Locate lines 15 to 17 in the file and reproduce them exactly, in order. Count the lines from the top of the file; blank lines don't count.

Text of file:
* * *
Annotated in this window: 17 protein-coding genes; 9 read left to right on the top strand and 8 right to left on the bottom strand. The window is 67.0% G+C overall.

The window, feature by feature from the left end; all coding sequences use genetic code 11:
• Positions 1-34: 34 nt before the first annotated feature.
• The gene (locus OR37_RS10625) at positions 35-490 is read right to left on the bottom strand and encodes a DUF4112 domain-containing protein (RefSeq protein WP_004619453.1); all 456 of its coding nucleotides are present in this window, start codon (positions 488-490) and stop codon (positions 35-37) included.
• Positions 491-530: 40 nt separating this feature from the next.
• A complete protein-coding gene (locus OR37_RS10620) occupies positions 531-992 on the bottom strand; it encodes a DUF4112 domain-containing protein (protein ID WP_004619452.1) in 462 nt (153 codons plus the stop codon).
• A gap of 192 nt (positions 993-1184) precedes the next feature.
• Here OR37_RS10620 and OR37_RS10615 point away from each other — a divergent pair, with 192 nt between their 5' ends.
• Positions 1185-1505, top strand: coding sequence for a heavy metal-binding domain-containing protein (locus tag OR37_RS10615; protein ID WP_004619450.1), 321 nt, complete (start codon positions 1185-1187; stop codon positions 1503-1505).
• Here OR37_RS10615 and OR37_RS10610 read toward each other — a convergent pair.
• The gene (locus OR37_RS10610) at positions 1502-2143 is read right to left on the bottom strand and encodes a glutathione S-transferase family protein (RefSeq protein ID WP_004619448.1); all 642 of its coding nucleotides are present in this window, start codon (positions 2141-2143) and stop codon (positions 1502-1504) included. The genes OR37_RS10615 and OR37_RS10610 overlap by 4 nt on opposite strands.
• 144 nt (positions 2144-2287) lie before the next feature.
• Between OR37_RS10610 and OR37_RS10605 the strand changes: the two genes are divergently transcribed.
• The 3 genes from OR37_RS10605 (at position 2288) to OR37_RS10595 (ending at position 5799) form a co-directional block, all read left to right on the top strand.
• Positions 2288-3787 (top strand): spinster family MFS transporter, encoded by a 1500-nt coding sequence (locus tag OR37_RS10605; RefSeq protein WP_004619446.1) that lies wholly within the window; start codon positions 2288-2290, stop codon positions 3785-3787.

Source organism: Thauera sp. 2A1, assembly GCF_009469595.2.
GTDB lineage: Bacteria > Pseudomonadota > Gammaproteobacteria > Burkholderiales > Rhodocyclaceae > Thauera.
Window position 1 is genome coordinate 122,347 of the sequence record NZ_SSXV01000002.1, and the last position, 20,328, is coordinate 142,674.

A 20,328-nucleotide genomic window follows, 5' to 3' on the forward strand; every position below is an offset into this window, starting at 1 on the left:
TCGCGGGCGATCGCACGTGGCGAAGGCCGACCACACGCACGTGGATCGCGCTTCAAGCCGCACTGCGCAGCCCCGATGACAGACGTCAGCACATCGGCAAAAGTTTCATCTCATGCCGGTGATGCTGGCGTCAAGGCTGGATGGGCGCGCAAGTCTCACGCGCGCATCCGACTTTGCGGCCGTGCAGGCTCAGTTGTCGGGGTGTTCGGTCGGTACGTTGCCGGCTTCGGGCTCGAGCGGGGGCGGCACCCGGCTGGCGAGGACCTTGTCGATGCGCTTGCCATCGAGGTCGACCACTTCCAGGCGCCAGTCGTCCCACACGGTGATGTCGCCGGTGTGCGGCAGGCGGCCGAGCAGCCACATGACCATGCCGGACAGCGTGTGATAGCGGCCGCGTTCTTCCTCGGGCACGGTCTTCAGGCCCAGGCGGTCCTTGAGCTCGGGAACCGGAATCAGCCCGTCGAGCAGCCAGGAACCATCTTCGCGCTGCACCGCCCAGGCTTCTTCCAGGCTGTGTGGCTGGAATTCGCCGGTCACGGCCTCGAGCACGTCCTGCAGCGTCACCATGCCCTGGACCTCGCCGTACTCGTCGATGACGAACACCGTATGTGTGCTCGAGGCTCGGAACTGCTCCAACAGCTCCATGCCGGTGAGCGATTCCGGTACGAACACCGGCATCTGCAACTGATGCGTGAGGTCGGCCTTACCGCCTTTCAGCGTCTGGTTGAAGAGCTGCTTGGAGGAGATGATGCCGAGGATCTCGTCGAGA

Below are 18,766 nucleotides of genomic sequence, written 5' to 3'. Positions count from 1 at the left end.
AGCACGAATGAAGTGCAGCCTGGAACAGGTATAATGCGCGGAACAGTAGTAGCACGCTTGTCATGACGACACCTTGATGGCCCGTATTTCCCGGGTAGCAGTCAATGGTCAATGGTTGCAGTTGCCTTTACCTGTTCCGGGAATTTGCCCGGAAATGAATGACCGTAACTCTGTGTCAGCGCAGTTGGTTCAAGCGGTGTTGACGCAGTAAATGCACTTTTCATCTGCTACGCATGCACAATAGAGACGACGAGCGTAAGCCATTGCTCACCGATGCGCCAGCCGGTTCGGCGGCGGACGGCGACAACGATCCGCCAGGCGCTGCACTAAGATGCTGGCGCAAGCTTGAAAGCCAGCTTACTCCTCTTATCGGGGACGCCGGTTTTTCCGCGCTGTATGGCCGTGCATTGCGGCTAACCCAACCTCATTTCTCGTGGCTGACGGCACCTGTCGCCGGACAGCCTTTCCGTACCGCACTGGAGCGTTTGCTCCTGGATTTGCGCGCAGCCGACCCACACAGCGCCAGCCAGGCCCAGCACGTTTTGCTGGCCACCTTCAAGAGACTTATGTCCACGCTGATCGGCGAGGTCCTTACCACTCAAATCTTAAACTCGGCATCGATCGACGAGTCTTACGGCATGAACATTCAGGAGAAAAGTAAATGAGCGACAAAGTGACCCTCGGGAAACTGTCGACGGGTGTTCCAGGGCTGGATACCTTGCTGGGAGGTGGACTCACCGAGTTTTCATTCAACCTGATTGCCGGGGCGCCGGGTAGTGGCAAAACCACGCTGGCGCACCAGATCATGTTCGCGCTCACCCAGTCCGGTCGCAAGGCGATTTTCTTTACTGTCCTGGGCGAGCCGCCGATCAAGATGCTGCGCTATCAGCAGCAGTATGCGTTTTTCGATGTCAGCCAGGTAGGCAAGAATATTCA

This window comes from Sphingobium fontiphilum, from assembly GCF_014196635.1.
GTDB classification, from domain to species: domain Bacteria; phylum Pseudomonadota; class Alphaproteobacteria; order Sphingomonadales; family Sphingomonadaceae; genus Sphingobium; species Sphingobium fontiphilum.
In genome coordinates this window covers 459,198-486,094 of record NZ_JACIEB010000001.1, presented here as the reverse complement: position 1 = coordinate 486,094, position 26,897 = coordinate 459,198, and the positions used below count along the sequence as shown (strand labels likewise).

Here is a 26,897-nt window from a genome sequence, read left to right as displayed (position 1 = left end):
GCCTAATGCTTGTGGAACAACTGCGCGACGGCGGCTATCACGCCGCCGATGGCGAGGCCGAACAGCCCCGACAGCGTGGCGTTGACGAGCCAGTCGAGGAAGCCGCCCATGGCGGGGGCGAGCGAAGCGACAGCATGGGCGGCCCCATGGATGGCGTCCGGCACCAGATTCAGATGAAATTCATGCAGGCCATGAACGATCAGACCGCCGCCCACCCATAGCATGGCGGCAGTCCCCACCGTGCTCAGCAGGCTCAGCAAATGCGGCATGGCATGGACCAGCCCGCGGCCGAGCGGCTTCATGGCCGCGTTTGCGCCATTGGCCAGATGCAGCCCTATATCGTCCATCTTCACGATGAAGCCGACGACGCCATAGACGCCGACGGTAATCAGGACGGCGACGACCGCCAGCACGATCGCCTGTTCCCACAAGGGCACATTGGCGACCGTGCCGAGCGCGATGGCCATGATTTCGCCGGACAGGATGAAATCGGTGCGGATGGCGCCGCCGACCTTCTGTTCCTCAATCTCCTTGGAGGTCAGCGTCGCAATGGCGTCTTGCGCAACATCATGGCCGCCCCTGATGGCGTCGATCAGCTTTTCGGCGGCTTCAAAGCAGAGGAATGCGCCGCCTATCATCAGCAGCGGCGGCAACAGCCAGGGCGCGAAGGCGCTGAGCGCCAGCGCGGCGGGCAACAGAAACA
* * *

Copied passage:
• Positions 2288-3787 (top strand): spinster family MFS transporter, encoded by a 1500-nt coding sequence (locus tag OR37_RS10605; RefSeq protein WP_004619446.1) that lies wholly within the window; start codon positions 2288-2290, stop codon positions 3785-3787.

Source organism: Thauera sp. 2A1, assembly GCF_009469595.2.
GTDB lineage: Bacteria > Pseudomonadota > Gammaproteobacteria > Burkholderiales > Rhodocyclaceae > Thauera.